MMJ Recs - Marijuana in Hand

When it comes to the continuing legalization of marijuana, in both its medical and recreational forms, two states are leading the charge, and have been for some time. They are California and Colorado, two major game-changers when it comes to medical marijuana, who adopted the beneficial legalization policies very early, and set a precedence that 27 other states have chosen to follow in the years leading up to 2018. What the future will bring for MMJ is unclear, but the ideal is to have all 50 states on board, with medical marijuana fully legalized across the whole of the United States. The remaining 21 states who have yet to sign MMJ into legislation would do well to look to California and Colorado as shining examples. But how do the two MMJ titans stack up against each other?

Let’s take a look at California first. The West Coast state has the honour of being the first state to legalize medical marijuana in legislation, during a critical vote on Proposition 215, also known as the Compassionate Use Act, which took place all the way back in 1996. Since that time, governments in California have been working to redefine and stabilize the legalization, resulting in one of the most liberal MMJ states in the country, a distinction California wears with pride. When contrasted with some of the more restrictive MMJ programs of other states, like New York (which, despite having a liberal-leaning reputation, surprisingly adopted an extremely harsh MMJ legislature), California’s progressive stance stands out even more.

California is leading the charge when it comes to marijuana legalization.

There are MMJ clinics and dispensaries all around the state, serving a large number of people suffering from a diverse number of illnesses. The wide range of qualifying conditions outlined in Proposition 215, most notably “chronic pain,” which refers to a wide number of patients’ grievances, has allowed people all over the state to benefit from medical marijuana’s therapeutic effects. As MMJ has been proven to reduce pain in many areas, resulting from many different conditions, the qualifying condition of “chronic pain” is an extremely important one, and is a caveat that many other states would do well to implement in their own legislature, both present and future.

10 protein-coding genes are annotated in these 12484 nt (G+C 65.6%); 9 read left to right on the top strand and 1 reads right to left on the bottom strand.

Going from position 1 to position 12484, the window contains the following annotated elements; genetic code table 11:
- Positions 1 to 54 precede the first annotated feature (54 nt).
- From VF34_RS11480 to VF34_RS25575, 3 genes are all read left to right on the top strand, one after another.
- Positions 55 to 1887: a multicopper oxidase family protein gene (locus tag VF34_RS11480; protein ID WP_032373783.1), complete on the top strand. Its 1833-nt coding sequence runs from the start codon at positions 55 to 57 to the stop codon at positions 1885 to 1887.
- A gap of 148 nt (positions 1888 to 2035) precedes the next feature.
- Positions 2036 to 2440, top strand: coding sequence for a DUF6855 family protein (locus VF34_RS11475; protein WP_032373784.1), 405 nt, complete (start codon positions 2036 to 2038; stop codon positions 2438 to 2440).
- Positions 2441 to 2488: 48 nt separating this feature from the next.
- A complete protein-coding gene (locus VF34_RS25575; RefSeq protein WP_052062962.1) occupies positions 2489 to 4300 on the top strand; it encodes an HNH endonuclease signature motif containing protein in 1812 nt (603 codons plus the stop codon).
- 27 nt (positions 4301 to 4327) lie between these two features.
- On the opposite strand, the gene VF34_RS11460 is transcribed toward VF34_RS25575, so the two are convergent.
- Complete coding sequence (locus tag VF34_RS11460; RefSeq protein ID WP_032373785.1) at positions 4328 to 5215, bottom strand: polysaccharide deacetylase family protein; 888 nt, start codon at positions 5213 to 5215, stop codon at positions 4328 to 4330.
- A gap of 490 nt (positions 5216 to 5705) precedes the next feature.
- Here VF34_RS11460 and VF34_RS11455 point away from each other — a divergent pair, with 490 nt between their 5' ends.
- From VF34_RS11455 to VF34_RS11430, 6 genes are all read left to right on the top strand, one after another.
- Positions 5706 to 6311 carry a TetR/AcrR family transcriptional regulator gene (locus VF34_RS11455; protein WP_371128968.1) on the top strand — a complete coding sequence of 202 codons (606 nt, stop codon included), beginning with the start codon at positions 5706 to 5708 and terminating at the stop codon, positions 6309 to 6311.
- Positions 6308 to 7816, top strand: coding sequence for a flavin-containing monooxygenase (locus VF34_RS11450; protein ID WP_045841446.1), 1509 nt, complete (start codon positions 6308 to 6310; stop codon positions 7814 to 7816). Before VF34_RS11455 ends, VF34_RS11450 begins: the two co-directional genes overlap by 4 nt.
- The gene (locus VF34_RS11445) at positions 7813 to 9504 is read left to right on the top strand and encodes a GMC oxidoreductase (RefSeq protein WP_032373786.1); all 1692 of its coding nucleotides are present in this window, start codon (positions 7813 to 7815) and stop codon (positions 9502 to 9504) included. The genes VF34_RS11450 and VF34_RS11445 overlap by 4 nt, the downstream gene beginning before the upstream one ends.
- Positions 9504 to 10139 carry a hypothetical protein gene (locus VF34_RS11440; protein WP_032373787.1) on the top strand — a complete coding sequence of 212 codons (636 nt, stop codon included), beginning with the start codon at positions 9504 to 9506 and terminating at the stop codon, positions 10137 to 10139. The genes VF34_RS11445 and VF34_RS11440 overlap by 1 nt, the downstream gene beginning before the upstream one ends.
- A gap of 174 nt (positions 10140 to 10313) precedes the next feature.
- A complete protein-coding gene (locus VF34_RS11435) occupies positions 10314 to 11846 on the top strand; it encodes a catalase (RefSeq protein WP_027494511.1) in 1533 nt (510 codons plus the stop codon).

On November 9, 2016, the day after a tumultuous presidential election, California became the eighth state to legalize recreational marijuana. However, the law only came into being on January 1, 2018, and as the state quickly discovered, 14 months was not enough lead in time to fully implement the legalization of a widespread, previously underground industry. Cities and counties up and down the state were not ready to sell recreational marijuana by January 1, despite significant progress being made in the rollout. For now, and for the foreseeable future, a medical marijuana card is still required to avail of marijuana in California, primarily because it’s not available anywhere else as it stands.

In light of the lengthy recreational legalization process, and as a nod to the state’s significant and well-established MMJ community, the Californian government introduced a measure whereby MMJ patients don’t pay any sales tax whatsoever on their medicine. This is a significant incentive and a show of commitment to the long-running MMJ program set up in 1996, and proves that the government are focused on incorporating recreational marijuana harmoniously alongside medical marijuana.

Colorado was hot on the heels of California when it came to legalizing MMJ, passing its own bill, Amendment 20, in 2000. Both Colorado and California decriminalized marijuana way back in 1975, so have always been at the forefront of marijuana laws in the U.S. In 2012, Colorado continued that trend by becoming the first state to legalize recreational marijuana, a revolutionary move that paved the way for marijuana legislation across the country, and also made America’s various MMJ programs more robust by legitimizing MMJ in the eyes of many citizens.

Colorado follows closely in California’s footsteps with its progressive MMJ policies.

Like California, Colorado medical marijuana is taxed differently to recreational marijuana, so it is still extremely beneficial to own a Colorado medical marijuana card. Also, the selection offered to medical marijuana patients is far superior than the recreational spectrum, and will be tailor-made for a patient’s specific condition, making them the optimum choice for marijuana taken medicinally. There is also the option of edibles for MMJ patients, which is not afforded to recreational users. For both states, the option of a medical marijuana card, even in the face of recreational legalization, is still the optimum choice for patients suffering from marijuana-treatable conditions.  MMJ cards can be acquired over the internet, via telemedicine, and don’t take long to arrive at your door.

When it comes to differentiating the two pro-marijuana states, there’s little difference when it comes to their MMJ programs. Both have tax rebates stemming from the legalization of recreational marijuana, and both have a range of qualifying conditions that allow a wide variety of patients from across the state to avail of the many benefits of MMJ. No doubt both California and Colorado will continue to bear the torch for medical marijuana in the years to come.

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